Then this happened:
I read some history. I found out:

  1. The Maccabees were allied with religious nuts.
  2. The religious nuts refused to fight on shabbes, so they all got killed.
  3. As a result, there was no moderating influence on the nationalism of the Maccabees, who established a theocratic dynasty.
  4. The Hasmonean (Maccabean) dynasty invaded and controlled neighboring territories.
  5. The Hasmoneans did EXACTLY what the Hellenized Greeks they fought against had done – they made everyone worship their god.
  6. And not just worship – they forcibly circumcised the men in the conquered territories.



  1. I rejected Chanukah.
  2. I missed the latkes and the singing and the candles.
  3. I tried to figure out how to reclaim the holiday.


Here’s what I came up with:

  1. It is good to be part of the humanity that celebrates the end of the darkening of days and the beginning of       their lightening.
  2. It’s good to understand that Jews are just like everyone else. Power corrupts us just as it does everyone. Jewish religious zealotry is just as bad as any other.
  3. The story of the Maccabees encouraged the formation of the Jewish Self-Defense units during the pogrom seasons of 1881-1882 and especially 1903-5. It also inspired the World War II partisans.
  4. If you wait to speak up against tyranny until it becomes unbearable, only the fanatics will be able to overthrow the tyrant. We have to speak up at the first injustice.
  5. People will go to extremes to defend their national and cultural rights. If you deprive people of their culture, they will rightly fight back.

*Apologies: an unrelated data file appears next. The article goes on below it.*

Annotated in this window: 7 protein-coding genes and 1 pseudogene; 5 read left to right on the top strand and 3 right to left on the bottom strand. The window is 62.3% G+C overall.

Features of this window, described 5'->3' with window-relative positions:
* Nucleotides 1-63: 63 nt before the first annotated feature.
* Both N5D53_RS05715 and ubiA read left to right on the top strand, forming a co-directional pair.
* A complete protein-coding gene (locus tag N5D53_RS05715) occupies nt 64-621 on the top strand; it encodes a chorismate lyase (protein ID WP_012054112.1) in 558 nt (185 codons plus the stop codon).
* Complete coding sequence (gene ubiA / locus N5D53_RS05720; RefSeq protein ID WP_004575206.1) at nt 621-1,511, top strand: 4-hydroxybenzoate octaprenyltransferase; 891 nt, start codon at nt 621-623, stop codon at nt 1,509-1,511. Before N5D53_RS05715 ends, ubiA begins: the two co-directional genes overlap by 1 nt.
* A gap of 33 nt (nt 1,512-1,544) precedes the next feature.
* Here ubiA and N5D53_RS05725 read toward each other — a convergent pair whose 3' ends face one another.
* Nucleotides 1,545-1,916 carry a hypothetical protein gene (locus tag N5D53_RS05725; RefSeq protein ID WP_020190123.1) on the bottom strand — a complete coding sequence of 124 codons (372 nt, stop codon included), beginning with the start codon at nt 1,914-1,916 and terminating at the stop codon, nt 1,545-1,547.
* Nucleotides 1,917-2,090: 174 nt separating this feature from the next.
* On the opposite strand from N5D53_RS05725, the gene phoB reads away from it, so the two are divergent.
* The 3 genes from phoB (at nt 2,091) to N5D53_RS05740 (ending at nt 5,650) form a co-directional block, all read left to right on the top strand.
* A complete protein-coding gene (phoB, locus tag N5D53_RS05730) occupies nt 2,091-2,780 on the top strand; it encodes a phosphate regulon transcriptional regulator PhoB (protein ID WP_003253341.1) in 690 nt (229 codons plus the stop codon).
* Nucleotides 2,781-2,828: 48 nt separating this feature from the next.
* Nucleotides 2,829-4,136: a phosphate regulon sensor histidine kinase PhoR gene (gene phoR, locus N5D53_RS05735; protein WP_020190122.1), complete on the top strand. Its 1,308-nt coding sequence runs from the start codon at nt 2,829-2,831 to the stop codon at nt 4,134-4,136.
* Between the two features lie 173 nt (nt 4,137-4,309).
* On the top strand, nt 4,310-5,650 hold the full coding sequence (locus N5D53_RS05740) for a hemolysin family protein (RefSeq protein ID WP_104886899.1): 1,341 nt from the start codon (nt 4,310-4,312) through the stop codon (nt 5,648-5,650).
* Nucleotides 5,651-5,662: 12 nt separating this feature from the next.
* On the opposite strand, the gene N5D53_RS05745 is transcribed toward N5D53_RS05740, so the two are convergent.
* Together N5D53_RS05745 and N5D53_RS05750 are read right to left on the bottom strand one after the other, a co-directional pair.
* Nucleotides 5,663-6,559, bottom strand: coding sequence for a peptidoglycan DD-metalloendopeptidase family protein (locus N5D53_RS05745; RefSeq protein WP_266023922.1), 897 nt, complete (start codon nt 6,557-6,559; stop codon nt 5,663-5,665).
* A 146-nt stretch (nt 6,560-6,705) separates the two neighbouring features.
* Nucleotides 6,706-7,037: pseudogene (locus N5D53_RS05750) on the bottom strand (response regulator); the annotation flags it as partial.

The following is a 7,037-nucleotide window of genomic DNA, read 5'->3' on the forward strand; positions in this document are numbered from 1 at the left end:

So now:

  1. I still give only token presents and chanukah gelt, although I have discovered the joys of chocolate coins.
  2. I make delicious latkes and wave my spatula at those who try to steal them before they’re put on the table.
  3. I dedicate the candles to cultural heroes and those who stand up against injustice.
  4. I really really really don’t tell kids what’s in the first two books of Maccabees. You can read them for yourselves in the Apocrypha of the Catholic Bible. I advise you not to eat first – those are some gruesome stories.


P.S. You gotta love spell check. It continually wanted me to be talking about the Macarena.

Woo hoo!!!

June 27, 2015

I performed my first wedding ceremony in 1987, but before I did, I agonized over whether I should perform a ceremony that wasn’t available to everyone. As it happened, a couple of my gay friends told me – in these exact words – “Don’t be stupid.” So I performed legal wedding ceremonies between men and women and non-legal wedding ceremonies between people of the same sex.

A couple of times a year, a gay couple (back then both men and women were just called “gay”) would come to me and ask me to perform a “commitment” ceremony. I would say no. I would tell them I did not perform commitment ceremonies but that I would be happy to perform a wedding ceremony for them. And I did. These weddings were not legal, but they were real.